Benjamin Harrison: The Earliest Known Example of a Typewritten Presidential Letter

April 4, 1889

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Benjamin Harrison: The Earliest Known Example of a Typewritten Presidential Letter
Typed Letter Signed
1 page | SMC 1818

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      Background

      On February 12, 1880, a wooden crate arrived at the White House containing a new contrivance which would, soon enough, revolutionize presidential letter writing: a Fairbanks and Company Improved Number Two Typewriter. Neither Presidents Hayes, Garfield, Arthur or Cleveland used the “type-writing” machine for correspondence, but by the time Benjamin Harrison arrived at the White House, the typewriter was important enough to have its own two small rooms – shared with the telephone and telegraph – and its own operator, Miss Alice Sanger, the first female White House staffer. This letter to a book bindery owner in Philadelphia, thanking him for the gift of an olive wood box which he had made especially for the new President, is the earliest known example of a presidential typewritten letter. As such, it is both alpha and omega, for the advent of the typewritten missive would make the presidential autograph letter rarer and rarer – driving it, almost, to the point of extinction.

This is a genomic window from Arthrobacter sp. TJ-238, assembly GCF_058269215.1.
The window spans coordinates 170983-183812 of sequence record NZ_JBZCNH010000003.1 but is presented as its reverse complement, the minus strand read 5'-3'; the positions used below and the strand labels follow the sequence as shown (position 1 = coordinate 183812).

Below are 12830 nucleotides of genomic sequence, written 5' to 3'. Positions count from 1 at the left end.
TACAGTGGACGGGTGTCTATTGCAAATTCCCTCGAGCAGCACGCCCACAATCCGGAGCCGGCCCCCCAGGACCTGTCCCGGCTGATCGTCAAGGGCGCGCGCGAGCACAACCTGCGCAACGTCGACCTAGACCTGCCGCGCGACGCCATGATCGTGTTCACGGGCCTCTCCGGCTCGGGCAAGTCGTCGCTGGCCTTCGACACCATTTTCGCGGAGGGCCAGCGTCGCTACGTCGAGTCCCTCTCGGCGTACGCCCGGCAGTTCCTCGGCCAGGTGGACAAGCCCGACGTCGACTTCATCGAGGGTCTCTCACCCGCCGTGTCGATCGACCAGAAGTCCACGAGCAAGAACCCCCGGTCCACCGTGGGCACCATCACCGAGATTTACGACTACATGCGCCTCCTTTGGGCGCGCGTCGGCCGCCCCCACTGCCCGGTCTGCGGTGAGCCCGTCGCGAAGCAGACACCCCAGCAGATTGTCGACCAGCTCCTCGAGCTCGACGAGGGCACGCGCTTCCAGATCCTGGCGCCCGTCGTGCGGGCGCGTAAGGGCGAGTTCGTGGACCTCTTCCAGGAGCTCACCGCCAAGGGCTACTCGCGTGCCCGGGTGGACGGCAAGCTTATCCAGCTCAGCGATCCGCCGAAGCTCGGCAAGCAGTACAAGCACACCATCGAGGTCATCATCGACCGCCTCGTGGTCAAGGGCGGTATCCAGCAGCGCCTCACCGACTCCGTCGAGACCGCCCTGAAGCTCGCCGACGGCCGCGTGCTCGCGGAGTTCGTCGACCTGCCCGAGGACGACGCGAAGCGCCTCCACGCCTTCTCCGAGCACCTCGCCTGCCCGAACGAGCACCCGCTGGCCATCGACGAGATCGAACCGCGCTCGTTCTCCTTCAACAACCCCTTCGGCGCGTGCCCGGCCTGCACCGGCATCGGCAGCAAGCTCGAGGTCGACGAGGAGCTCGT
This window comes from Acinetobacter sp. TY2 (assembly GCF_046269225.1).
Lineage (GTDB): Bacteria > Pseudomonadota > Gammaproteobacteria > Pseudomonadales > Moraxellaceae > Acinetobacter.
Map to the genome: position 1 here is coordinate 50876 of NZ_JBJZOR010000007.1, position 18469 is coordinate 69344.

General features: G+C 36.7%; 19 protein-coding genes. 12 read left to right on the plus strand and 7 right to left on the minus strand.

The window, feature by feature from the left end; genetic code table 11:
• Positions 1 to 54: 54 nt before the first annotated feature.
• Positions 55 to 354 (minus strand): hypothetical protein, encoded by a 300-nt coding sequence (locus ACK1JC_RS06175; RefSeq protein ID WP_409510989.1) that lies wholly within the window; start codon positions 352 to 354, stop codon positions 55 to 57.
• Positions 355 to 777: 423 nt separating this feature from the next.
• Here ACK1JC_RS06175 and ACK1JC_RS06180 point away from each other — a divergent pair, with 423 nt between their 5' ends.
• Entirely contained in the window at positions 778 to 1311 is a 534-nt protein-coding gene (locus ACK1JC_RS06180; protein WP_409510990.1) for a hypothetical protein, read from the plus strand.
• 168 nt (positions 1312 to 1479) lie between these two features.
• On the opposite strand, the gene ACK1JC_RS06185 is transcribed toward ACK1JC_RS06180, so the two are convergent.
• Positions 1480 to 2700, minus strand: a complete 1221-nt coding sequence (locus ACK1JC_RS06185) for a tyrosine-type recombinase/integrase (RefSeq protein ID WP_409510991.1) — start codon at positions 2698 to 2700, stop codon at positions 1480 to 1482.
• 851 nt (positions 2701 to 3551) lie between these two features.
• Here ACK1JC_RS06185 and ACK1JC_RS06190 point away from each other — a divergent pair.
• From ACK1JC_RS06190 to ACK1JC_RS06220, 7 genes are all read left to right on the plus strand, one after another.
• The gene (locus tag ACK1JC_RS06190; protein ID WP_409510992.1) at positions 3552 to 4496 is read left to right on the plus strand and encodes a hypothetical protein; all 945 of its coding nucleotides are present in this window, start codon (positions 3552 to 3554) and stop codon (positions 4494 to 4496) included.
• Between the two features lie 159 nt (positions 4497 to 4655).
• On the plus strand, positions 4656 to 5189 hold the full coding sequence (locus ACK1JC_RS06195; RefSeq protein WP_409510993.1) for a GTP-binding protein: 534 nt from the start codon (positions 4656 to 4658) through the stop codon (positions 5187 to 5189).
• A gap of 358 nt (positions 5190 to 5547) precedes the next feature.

Typed Letter Signed, as president, 1 page, quarto, Executive Mansion, Washington, April 4, 1889. To Charles F. Heller in Philadelphia.
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